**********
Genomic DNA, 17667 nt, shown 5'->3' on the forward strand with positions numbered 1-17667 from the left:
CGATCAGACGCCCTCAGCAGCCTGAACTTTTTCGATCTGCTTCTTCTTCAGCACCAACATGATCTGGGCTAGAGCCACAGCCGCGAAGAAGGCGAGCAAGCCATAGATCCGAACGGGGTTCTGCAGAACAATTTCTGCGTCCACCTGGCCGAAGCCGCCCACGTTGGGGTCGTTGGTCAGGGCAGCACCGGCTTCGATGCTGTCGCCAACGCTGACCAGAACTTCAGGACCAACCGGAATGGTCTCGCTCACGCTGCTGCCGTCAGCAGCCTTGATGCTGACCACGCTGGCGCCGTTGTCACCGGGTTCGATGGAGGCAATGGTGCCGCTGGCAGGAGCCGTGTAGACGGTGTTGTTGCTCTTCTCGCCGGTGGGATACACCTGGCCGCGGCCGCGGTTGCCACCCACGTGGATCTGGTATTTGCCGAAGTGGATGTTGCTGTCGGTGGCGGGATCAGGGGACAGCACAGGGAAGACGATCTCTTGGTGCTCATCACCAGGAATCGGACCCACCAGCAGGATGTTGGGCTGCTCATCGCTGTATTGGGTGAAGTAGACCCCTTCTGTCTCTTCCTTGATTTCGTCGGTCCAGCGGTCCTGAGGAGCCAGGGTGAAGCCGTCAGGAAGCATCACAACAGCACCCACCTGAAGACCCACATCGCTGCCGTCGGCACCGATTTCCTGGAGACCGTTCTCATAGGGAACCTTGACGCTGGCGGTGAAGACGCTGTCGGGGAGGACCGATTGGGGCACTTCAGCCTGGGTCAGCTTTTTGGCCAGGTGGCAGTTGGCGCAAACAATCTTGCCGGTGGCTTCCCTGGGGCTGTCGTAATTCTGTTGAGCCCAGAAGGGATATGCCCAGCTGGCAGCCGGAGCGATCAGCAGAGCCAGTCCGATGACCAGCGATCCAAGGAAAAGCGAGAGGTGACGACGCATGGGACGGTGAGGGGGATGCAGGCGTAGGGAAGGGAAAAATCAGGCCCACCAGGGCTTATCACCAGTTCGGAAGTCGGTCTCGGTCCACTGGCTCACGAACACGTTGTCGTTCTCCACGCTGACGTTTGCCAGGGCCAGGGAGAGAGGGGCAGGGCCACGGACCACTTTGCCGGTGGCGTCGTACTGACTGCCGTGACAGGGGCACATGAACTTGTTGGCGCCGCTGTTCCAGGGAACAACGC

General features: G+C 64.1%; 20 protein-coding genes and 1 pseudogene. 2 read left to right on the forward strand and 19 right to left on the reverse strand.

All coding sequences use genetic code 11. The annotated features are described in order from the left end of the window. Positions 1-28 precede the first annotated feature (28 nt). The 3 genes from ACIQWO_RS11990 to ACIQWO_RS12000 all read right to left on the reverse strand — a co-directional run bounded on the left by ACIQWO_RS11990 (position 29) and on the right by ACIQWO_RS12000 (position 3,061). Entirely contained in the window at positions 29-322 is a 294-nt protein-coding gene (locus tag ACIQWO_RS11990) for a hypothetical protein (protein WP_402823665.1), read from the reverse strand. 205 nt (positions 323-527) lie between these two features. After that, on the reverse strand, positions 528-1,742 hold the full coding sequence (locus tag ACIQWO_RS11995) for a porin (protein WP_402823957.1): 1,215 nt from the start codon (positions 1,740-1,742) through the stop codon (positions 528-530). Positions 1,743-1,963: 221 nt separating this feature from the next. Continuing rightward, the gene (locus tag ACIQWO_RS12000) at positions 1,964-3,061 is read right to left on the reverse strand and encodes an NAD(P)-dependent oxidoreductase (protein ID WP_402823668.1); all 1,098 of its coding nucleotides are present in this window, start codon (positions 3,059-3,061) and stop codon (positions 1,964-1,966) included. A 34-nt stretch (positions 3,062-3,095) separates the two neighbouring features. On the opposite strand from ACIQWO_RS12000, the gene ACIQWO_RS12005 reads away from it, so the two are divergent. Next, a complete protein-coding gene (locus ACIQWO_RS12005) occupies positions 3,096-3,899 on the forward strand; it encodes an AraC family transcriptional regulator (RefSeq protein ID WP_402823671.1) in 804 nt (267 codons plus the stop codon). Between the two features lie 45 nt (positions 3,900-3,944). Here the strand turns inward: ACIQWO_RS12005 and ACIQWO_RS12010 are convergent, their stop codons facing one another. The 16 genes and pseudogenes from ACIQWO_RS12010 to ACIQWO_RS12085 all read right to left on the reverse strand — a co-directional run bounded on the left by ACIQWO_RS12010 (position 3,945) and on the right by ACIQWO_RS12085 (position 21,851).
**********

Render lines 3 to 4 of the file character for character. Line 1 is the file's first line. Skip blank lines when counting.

General features: G+C 64.1%; 20 protein-coding genes and 1 pseudogene. 2 read left to right on the forward strand and 19 right to left on the reverse strand.

All coding sequences use genetic code 11. The annotated features are described in order from the left end of the window. Positions 1-28 precede the first annotated feature (28 nt). The 3 genes from ACIQWO_RS11990 to ACIQWO_RS12000 all read right to left on the reverse strand — a co-directional run bounded on the left by ACIQWO_RS11990 (position 29) and on the right by ACIQWO_RS12000 (position 3,061). Entirely contained in the window at positions 29-322 is a 294-nt protein-coding gene (locus tag ACIQWO_RS11990) for a hypothetical protein (protein WP_402823665.1), read from the reverse strand. 205 nt (positions 323-527) lie between these two features. After that, on the reverse strand, positions 528-1,742 hold the full coding sequence (locus tag ACIQWO_RS11995) for a porin (protein WP_402823957.1): 1,215 nt from the start codon (positions 1,740-1,742) through the stop codon (positions 528-530). Positions 1,743-1,963: 221 nt separating this feature from the next. Continuing rightward, the gene (locus tag ACIQWO_RS12000) at positions 1,964-3,061 is read right to left on the reverse strand and encodes an NAD(P)-dependent oxidoreductase (protein ID WP_402823668.1); all 1,098 of its coding nucleotides are present in this window, start codon (positions 3,059-3,061) and stop codon (positions 1,964-1,966) included. A 34-nt stretch (positions 3,062-3,095) separates the two neighbouring features. On the opposite strand from ACIQWO_RS12000, the gene ACIQWO_RS12005 reads away from it, so the two are divergent. Next, a complete protein-coding gene (locus ACIQWO_RS12005) occupies positions 3,096-3,899 on the forward strand; it encodes an AraC family transcriptional regulator (RefSeq protein ID WP_402823671.1) in 804 nt (267 codons plus the stop codon). Between the two features lie 45 nt (positions 3,900-3,944). Here the strand turns inward: ACIQWO_RS12005 and ACIQWO_RS12010 are convergent, their stop codons facing one another. The 16 genes and pseudogenes from ACIQWO_RS12010 to ACIQWO_RS12085 all read right to left on the reverse strand — a co-directional run bounded on the left by ACIQWO_RS12010 (position 3,945) and on the right by ACIQWO_RS12085 (position 21,851).